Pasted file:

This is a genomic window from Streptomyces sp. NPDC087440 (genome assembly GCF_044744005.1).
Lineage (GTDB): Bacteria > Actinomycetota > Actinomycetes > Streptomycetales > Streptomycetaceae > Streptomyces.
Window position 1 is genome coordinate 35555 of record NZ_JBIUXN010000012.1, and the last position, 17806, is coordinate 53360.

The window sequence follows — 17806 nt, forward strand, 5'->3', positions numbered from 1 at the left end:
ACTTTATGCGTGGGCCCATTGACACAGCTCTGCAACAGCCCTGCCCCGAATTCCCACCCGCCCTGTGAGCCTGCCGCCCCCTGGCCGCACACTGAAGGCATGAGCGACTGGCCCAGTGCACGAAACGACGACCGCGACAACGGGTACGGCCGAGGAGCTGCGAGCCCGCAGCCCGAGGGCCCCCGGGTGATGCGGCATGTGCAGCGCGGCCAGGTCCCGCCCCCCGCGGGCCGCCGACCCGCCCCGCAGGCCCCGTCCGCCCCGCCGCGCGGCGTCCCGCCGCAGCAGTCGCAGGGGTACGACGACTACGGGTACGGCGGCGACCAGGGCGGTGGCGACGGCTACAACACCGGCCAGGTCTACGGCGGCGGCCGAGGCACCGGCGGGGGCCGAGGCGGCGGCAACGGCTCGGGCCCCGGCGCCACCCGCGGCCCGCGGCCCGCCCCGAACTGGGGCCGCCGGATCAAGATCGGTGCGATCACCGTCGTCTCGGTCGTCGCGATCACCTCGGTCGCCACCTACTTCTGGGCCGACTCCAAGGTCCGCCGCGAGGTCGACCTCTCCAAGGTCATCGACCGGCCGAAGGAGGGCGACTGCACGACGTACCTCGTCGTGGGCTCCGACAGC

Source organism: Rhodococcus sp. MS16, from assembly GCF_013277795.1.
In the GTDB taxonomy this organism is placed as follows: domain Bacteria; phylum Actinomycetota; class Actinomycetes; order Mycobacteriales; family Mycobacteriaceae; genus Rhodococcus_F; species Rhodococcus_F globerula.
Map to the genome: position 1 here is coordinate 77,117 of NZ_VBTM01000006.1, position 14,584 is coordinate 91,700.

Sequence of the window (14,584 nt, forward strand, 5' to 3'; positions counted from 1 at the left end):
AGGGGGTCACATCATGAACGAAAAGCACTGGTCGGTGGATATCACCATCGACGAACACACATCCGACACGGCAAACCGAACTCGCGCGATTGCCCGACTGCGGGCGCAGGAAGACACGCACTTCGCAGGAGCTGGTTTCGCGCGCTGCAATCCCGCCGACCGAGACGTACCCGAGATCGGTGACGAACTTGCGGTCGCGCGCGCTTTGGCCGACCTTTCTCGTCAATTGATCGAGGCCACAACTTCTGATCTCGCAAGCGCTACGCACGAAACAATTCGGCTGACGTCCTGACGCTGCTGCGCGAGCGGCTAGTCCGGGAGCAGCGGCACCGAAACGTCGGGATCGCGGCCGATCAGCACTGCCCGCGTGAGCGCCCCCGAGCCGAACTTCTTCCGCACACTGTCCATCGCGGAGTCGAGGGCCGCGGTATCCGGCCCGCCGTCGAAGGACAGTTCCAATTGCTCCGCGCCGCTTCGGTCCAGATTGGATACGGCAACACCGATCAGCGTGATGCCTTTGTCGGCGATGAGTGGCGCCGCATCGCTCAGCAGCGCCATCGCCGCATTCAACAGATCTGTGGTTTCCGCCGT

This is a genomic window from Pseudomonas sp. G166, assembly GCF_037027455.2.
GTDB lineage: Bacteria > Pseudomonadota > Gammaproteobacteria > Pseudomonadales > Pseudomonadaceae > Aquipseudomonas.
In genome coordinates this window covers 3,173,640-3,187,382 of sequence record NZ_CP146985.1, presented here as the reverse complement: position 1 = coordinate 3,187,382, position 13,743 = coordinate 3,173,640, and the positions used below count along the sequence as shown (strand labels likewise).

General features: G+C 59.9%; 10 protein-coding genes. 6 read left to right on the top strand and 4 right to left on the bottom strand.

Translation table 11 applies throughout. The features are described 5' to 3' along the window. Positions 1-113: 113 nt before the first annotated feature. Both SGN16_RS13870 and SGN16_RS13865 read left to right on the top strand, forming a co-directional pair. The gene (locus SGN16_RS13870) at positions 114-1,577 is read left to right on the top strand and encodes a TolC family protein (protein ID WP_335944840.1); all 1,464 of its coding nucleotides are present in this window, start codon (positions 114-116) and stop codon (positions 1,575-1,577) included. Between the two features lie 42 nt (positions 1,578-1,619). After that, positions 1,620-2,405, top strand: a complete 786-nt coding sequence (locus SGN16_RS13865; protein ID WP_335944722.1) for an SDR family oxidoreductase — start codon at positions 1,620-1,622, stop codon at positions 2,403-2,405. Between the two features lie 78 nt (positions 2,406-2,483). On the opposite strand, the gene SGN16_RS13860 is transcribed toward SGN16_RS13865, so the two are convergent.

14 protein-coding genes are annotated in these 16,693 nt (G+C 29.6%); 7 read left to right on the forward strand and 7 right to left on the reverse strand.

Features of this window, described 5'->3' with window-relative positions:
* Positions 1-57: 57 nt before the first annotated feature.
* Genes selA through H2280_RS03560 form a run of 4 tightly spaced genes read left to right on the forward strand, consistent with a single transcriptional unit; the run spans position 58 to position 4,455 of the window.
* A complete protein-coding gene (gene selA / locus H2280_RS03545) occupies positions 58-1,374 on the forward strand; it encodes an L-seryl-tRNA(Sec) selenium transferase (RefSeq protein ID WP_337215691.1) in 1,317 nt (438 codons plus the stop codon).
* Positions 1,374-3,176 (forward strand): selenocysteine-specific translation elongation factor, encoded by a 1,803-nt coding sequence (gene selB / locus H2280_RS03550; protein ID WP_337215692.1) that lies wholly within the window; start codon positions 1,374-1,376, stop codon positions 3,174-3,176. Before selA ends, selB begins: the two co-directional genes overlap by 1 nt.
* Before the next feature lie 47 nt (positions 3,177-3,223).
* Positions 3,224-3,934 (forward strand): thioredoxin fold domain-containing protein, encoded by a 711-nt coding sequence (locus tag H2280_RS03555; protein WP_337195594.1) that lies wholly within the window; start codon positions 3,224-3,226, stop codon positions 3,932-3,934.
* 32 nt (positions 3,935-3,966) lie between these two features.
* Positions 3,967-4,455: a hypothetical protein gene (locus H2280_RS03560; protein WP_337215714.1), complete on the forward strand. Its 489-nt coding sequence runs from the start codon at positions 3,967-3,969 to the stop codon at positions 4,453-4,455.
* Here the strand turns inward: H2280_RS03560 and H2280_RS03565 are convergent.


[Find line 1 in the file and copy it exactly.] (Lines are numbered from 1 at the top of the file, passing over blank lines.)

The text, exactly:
This is a genomic window from Streptomyces sp. NPDC087440 (genome assembly GCF_044744005.1).